Aug 1998 Component and Measurement Advances Ensure 16-Bit DAC Settling Time (Part One)

DESIGN INFORMATION
Component and Measurement
Advances Ensure 16-Bit DAC
by Jim Williams
Settling Time (Part One)
Introduction
Instrumentation, waveform generation, data acquisition, feedback
control systems and other application
areas are beginning to utilize 16-bit
data converters. More specifically, 16bit digital-to-analog converters (DACs)
have seen increasing use. New components (see the sidebar “Components
for 16-Bit Digital-to-Analog Conversion” on page 31) have made 16-bit
DACs a practical design alternative.
These ICs provide 16-bit performance
at reasonable cost compared to previous modular and hybrid technologies.
The DC and AC specifications of the
monolithic DACs approach or equal
previous converters at significantly
lower cost.
DAC Settling Time
DAC DC specifications are relatively
easy to verify. Measurement techniques are well understood, albeit often
tedious. AC specifications require
more sophisticated approaches to
produce reliable information. In particular, the settling time of the DAC
and its output amplifier is extraordinarily difficult to determine to 16-bit
resolution. DAC settling time is the
elapsed time from input code application until the output arrives at and
DAC INPUT
(ALL BITS)
Considerations for Measuring
DAC Settling Time
Historically, DAC settling time has
been measured with circuits similar
to that in Figure 2. The circuit uses
the “false sum node” technique. The
resistors and DAC-amplifier form a
bridge-type network. Assuming ideal
resistors, the amplifier output will
step to VIN when the DAC inputs move
to all ones. During slew, the settle
node is bounded by the diodes, limiting voltage excursion. When settling
occurs, the oscilloscope probe voltage
should be zero. Note that the resistor
divider’s attenuation means the
probe’s output will be one-half of the
actual settled voltage.
In theory, this circuit allows settling
to be observed to small amplitudes. In
practice, it cannot be relied upon to
produce useful measurements. The
oscilloscope connection presents
problems. As probe capacitance rises,
AC loading of the resistor junction
influences observed settling waveforms. A 10pF probe alleviates this
problem but its 10× attenuation sacrifices oscilloscope gain. 1× probes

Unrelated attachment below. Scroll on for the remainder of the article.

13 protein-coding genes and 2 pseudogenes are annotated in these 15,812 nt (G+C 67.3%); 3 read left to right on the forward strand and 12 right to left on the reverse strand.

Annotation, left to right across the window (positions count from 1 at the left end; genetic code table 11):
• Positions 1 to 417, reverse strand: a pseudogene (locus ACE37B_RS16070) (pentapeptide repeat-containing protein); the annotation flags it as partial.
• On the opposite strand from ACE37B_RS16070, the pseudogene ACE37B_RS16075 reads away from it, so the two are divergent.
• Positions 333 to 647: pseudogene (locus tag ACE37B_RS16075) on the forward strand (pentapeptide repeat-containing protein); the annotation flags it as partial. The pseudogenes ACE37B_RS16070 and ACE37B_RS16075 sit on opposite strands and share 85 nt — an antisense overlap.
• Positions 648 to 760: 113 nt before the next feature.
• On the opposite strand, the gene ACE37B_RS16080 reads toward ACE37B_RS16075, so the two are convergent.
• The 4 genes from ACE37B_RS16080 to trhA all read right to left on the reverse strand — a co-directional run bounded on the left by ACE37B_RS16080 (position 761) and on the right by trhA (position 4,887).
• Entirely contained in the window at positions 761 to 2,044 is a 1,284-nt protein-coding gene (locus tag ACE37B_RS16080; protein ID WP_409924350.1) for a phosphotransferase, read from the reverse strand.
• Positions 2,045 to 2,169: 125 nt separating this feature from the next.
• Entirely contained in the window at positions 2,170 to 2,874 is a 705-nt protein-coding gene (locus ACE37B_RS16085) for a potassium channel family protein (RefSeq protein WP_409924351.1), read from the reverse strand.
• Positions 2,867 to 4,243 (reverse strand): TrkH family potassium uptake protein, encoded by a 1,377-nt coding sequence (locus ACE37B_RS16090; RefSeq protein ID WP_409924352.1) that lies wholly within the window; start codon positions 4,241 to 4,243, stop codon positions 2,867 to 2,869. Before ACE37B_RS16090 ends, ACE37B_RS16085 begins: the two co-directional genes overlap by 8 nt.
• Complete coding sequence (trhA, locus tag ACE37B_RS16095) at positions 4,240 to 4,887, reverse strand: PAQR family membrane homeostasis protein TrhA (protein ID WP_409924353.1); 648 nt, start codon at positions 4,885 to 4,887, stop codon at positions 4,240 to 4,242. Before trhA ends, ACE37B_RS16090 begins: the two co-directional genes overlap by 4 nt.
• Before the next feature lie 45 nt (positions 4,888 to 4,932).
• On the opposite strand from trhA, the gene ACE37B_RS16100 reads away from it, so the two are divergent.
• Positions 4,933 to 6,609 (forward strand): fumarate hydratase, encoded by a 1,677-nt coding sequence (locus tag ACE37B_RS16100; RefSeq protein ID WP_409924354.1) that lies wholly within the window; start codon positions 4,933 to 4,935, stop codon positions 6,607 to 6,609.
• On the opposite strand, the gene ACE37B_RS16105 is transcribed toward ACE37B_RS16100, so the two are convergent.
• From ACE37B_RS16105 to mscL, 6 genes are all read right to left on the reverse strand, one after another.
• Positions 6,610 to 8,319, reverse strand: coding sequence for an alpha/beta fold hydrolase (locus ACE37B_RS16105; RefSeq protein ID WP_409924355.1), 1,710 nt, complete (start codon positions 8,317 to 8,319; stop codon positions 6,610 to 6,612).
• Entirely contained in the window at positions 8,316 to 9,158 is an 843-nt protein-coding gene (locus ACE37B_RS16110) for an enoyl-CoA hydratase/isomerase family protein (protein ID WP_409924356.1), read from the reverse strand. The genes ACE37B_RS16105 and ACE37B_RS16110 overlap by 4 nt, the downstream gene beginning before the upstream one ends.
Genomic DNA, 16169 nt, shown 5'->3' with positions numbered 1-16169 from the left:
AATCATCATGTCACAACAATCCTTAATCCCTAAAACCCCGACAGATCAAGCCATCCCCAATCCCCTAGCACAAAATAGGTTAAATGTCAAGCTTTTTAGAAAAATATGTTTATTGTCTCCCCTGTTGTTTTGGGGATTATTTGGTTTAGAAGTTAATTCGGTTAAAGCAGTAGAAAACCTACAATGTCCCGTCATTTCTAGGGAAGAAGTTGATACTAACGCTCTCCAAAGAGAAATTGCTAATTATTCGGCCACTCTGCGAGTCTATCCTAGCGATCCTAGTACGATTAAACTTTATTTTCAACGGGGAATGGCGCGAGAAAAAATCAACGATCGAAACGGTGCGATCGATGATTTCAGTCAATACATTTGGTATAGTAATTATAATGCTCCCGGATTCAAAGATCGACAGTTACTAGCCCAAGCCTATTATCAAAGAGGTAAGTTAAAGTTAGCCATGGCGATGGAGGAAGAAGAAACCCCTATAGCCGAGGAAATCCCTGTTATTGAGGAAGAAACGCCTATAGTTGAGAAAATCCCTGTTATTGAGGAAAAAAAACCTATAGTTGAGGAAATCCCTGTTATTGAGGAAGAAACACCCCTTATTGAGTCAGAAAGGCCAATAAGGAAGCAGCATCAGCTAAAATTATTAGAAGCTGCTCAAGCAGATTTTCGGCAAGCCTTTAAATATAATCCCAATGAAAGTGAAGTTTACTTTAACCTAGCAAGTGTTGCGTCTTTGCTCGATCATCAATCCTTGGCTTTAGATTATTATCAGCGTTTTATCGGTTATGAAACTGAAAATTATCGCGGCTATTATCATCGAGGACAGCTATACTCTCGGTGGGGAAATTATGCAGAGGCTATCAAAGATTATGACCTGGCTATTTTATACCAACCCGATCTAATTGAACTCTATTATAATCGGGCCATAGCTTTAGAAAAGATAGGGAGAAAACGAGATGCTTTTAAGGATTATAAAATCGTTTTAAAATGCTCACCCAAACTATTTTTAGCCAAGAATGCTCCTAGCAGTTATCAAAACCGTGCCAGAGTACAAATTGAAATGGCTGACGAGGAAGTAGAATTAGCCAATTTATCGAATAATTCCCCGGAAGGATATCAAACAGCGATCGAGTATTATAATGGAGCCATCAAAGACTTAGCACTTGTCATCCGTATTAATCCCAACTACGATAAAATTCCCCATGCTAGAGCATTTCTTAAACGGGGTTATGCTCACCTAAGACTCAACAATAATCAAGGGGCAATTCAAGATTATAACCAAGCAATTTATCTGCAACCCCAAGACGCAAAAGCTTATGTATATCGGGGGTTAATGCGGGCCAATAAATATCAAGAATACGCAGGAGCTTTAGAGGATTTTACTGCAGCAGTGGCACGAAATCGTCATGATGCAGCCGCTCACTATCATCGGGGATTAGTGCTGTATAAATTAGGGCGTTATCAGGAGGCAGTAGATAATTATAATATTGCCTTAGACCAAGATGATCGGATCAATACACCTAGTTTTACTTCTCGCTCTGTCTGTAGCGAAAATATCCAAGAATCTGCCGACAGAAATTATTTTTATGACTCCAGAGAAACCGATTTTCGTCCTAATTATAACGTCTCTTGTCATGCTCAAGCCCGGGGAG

are not suitable because of their
excessive input capacitance. An active
INPUT STEP TO
OSCILLOSCOPE
DIGITAL INPUTS
SETTLING TIME
FB
RING
TIME
DAC
OUTPUT
remains within a specified error band
around the final value. It is usually
specified for a full-scale 10V transition. Figure 1 shows that DAC settling
time has three distinct components.
The delay time is very small and is
almost entirely due to propagation
delay through the DAC and output
amplifier. During this interval there is
no output movement. During slew
time the output amplifier moves at its
highest possible speed towards the
final value. Ring time defines the region
where the amplifier recovers from
slewing and ceases movement within
some defined error band. There is
normally a trade-off between slew
and ring time. Fast-slewing amplifiers generally have extended ring times,
complicating amplifier choice and frequency compensation. Additionally,
the architecture of very fast amplifiers usually dictates trade-offs that
degrade DC error terms.
Measuring anything at any speed
to 16 bits (≈0.0015%) is hard. Dynamic
measurement to 16-bit resolution is
particularly challenging. Reliable
16-bit settling-time measurement constitutes a high order difficulty problem
requiring exceptional care in approach
and experimental technique.
SLEW
TIME
DELAY TIME
INPUT
FROM
PULSE
GENERATOR
ALLOWABLE
OUTPUT
ERROR
BAND
–
DAC
REF
OUTPUT
AMPLIFIER
+
0V TO 10V
TRANSITION
R
DIGITAL INPUTS
AN74 F01
SETTLE
NODE
OUTPUT TO
OSCILLOSCOPE
R
– VREF
Figure 1. DAC-settling-time components
include delay, slew and ring times. Fast
amplifiers reduce slew time, although
longer ring time usually results. Delay
time is normally a small term.
30
AN74 F02
Figure 2. Popular summing scheme for DAC-settling-time measurement provides misleading
results. 16-bit measurement causes >200× oscilloscope overdrive. Displayed information is
meaningless.
Linear Technology Magazine • August 1998
DESIGN INFORMATION
Components for
16-Bit D/A Conversion
Components suitable for 16-bit D/A
conversion are members of an elite
class. 16 binary bits is one part in
65,536—just 0.0015% or 15 partsper -million. This mandates a
vanishingly small error budget and
the demands on components are high.
The digital-to-analog converters listed
in Table A all use Si-Chrome thin-
film resistors for high stability and
linearity over temperature. Gain drift
is typically 1ppm/°C or about 2LSBs
over 0°C to 70°C. The amplifiers shown
contribute less than 1LSB error over
0°C to 70°C with 16-bit DAC driven
settling times of 1.7µ s available. The
references offer drifts as low as 1LSB
over 0°C to 70°C with initial trimmed
accuracy to 0.05%
Table A. Short-form descriptions of components suitable for 16-bit digital-to-analog conversion